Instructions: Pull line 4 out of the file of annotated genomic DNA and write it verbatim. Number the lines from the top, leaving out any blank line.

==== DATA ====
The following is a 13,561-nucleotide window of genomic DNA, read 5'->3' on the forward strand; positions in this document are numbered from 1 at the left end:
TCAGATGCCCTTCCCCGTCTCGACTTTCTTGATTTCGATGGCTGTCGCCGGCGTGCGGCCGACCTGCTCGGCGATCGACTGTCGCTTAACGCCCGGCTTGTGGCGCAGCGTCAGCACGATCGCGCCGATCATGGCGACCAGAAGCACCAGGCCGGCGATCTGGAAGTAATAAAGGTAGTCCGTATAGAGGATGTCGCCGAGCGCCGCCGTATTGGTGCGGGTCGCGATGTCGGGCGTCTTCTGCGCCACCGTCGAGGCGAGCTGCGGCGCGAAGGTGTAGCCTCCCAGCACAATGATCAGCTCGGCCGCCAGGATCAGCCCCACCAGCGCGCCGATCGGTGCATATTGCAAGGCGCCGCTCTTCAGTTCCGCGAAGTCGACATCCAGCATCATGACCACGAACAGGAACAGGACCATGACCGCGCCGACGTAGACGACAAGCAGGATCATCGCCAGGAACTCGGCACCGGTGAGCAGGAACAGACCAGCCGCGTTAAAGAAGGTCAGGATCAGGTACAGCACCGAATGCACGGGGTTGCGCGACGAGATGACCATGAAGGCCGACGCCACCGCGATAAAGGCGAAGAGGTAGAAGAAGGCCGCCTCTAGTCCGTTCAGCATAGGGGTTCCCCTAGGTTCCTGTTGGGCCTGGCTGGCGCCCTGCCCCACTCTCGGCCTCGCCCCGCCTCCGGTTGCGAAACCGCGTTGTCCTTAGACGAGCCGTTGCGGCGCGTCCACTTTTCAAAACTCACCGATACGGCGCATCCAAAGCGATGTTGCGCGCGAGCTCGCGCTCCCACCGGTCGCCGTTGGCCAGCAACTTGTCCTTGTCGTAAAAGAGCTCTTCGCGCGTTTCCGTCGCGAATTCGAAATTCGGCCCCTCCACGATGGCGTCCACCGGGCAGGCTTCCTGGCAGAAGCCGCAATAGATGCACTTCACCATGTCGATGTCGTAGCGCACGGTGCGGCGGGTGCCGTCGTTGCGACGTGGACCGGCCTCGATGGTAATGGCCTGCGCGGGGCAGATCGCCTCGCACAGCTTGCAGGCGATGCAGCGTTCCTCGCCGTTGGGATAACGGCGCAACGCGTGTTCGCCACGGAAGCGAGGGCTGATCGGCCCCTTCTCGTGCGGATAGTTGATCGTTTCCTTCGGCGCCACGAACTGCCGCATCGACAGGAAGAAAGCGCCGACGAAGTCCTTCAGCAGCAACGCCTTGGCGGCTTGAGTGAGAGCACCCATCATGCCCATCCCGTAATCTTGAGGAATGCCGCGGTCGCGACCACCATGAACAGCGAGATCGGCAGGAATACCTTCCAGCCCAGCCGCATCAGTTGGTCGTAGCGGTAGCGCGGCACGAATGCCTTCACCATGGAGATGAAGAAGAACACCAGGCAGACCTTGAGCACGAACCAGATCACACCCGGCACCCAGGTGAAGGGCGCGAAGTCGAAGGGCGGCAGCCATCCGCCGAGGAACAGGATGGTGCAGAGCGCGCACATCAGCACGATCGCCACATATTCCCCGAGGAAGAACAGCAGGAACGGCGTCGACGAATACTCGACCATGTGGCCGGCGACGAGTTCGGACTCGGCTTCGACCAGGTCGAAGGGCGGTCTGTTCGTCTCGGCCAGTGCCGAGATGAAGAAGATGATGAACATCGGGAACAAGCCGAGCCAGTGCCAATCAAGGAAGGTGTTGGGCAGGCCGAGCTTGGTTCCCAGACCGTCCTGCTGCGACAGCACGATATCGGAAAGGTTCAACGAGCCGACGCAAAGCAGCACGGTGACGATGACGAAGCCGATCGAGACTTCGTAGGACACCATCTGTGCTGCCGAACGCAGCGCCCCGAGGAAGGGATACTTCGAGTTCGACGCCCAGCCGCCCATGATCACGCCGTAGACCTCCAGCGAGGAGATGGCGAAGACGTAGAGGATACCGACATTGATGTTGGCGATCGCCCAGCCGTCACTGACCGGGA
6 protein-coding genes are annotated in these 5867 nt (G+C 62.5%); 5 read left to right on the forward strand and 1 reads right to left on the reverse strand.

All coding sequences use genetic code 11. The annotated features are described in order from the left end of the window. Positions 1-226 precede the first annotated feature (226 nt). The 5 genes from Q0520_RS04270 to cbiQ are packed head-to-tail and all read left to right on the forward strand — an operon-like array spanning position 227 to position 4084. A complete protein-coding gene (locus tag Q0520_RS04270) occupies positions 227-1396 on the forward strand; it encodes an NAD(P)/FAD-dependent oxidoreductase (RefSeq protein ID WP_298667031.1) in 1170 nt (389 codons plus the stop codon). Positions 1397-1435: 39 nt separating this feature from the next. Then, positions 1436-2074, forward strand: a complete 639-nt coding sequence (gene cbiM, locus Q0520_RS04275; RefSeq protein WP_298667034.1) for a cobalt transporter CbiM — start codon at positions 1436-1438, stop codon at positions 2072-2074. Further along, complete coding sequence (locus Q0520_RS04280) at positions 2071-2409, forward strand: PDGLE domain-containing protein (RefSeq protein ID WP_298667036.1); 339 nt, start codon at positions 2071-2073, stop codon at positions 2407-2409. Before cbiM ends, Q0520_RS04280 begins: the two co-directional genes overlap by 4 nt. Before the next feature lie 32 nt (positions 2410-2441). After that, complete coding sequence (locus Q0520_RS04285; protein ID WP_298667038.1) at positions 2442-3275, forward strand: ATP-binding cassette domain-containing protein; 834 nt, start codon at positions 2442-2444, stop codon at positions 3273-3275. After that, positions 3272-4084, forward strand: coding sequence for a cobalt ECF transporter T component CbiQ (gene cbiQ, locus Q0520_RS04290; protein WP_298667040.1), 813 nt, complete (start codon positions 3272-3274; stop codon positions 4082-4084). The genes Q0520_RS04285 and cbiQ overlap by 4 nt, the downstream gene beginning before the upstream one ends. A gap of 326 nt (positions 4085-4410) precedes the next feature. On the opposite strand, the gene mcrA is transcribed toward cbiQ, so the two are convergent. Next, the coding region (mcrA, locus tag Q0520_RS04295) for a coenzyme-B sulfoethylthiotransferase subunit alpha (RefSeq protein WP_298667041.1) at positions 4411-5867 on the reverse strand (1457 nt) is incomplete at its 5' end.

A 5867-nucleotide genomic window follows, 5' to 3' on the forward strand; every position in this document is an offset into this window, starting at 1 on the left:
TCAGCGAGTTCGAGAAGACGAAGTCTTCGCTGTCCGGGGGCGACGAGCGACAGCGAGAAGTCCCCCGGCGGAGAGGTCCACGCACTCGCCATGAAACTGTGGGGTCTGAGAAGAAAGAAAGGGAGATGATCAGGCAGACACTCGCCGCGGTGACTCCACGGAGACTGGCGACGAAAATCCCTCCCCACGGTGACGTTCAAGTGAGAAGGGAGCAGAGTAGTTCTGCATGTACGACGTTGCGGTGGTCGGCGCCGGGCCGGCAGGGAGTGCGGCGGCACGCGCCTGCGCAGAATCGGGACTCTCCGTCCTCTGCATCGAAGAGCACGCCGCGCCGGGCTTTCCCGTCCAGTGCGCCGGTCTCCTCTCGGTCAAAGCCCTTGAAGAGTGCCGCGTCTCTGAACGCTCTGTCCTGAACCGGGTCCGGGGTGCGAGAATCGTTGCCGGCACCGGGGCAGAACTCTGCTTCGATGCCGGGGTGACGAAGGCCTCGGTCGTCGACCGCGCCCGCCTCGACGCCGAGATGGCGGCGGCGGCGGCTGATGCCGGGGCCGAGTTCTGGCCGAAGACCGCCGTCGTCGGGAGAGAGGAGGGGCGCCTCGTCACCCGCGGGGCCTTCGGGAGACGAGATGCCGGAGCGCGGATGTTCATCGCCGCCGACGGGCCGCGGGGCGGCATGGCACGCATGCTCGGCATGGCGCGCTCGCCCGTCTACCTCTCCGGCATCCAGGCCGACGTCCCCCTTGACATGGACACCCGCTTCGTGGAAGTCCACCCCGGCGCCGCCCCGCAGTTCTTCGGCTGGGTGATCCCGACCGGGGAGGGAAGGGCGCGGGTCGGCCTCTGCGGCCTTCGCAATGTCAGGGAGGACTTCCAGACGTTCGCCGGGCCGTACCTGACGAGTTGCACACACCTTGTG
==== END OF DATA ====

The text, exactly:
All coding sequences use genetic code 11. The annotated features are described in order from the left end of the window. Positions 1-226 precede the first annotated feature (226 nt). The 5 genes from Q0520_RS04270 to cbiQ are packed head-to-tail and all read left to right on the forward strand — an operon-like array spanning position 227 to position 4084. A complete protein-coding gene (locus tag Q0520_RS04270) occupies positions 227-1396 on the forward strand; it encodes an NAD(P)/FAD-dependent oxidoreductase (RefSeq protein ID WP_298667031.1) in 1170 nt (389 codons plus the stop codon). Positions 1397-1435: 39 nt separating this feature from the next. Then, positions 1436-2074, forward strand: a complete 639-nt coding sequence (gene cbiM, locus Q0520_RS04275; RefSeq protein WP_298667034.1) for a cobalt transporter CbiM — start codon at positions 1436-1438, stop codon at positions 2072-2074. Further along, complete coding sequence (locus Q0520_RS04280) at positions 2071-2409, forward strand: PDGLE domain-containing protein (RefSeq protein ID WP_298667036.1); 339 nt, start codon at positions 2071-2073, stop codon at positions 2407-2409. Before cbiM ends, Q0520_RS04280 begins: the two co-directional genes overlap by 4 nt. Before the next feature lie 32 nt (positions 2410-2441). After that, complete coding sequence (locus Q0520_RS04285; protein ID WP_298667038.1) at positions 2442-3275, forward strand: ATP-binding cassette domain-containing protein; 834 nt, start codon at positions 2442-2444, stop codon at positions 3273-3275. After that, positions 3272-4084, forward strand: coding sequence for a cobalt ECF transporter T component CbiQ (gene cbiQ, locus Q0520_RS04290; protein WP_298667040.1), 813 nt, complete (start codon positions 3272-3274; stop codon positions 4082-4084). The genes Q0520_RS04285 and cbiQ overlap by 4 nt, the downstream gene beginning before the upstream one ends. A gap of 326 nt (positions 4085-4410) precedes the next feature. On the opposite strand, the gene mcrA is transcribed toward cbiQ, so the two are convergent. Next, the coding region (mcrA, locus tag Q0520_RS04295) for a coenzyme-B sulfoethylthiotransferase subunit alpha (RefSeq protein WP_298667041.1) at positions 4411-5867 on the reverse strand (1457 nt) is incomplete at its 5' end.